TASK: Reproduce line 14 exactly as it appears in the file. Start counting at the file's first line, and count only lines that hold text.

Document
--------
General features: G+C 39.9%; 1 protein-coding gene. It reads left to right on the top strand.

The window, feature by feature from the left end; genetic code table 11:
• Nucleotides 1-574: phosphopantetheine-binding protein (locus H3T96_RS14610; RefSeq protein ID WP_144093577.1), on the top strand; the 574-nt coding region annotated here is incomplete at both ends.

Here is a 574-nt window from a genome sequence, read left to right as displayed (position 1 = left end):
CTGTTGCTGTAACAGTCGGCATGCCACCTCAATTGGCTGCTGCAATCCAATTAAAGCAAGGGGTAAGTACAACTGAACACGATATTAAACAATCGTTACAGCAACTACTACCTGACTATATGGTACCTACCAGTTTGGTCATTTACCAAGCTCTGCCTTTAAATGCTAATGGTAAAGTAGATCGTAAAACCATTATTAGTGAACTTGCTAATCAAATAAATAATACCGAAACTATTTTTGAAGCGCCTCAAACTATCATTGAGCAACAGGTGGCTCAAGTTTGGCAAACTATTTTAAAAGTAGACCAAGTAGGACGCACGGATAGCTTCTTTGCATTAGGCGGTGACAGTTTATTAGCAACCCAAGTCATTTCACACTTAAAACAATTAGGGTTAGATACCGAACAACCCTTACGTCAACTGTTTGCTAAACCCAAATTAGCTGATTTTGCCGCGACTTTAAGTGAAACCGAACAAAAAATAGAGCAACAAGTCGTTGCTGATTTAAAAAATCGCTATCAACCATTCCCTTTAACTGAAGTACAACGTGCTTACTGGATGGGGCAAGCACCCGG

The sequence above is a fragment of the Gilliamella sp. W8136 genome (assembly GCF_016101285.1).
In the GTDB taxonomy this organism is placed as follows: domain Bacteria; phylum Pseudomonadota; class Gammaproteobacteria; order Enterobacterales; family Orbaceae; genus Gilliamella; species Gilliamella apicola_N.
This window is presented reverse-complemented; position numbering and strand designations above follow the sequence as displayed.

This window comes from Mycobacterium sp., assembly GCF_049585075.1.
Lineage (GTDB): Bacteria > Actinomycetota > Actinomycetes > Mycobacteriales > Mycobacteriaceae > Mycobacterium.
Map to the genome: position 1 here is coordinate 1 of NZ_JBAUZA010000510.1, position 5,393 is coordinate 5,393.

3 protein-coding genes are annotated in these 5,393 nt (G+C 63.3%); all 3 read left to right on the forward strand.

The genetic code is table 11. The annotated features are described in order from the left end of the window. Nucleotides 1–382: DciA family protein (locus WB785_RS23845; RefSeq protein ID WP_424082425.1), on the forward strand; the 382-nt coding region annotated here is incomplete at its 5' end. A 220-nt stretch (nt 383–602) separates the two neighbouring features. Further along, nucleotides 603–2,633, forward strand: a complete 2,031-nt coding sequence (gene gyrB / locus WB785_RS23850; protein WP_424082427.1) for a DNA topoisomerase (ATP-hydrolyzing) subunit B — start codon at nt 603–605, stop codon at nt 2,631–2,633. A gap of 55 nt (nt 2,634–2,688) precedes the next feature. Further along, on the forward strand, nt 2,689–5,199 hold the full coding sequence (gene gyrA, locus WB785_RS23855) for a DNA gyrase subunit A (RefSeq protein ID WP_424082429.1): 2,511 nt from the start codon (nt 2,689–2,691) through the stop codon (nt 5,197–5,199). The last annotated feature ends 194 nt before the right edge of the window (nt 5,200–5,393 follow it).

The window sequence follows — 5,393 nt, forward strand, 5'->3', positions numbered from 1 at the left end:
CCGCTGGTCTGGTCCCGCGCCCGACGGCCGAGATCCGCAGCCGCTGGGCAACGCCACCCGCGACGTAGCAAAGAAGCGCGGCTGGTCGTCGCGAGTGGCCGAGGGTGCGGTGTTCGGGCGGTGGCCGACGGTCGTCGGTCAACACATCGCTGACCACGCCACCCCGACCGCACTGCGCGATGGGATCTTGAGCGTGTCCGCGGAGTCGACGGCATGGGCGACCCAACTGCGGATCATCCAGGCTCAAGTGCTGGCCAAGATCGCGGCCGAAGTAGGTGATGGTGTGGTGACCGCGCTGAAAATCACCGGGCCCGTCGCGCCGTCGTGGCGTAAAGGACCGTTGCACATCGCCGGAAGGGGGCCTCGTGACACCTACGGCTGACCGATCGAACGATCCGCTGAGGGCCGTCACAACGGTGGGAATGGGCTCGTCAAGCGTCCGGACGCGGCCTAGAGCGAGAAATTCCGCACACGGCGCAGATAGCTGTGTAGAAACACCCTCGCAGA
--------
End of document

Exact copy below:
The window sequence follows — 5,393 nt, forward strand, 5'->3', positions numbered from 1 at the left end: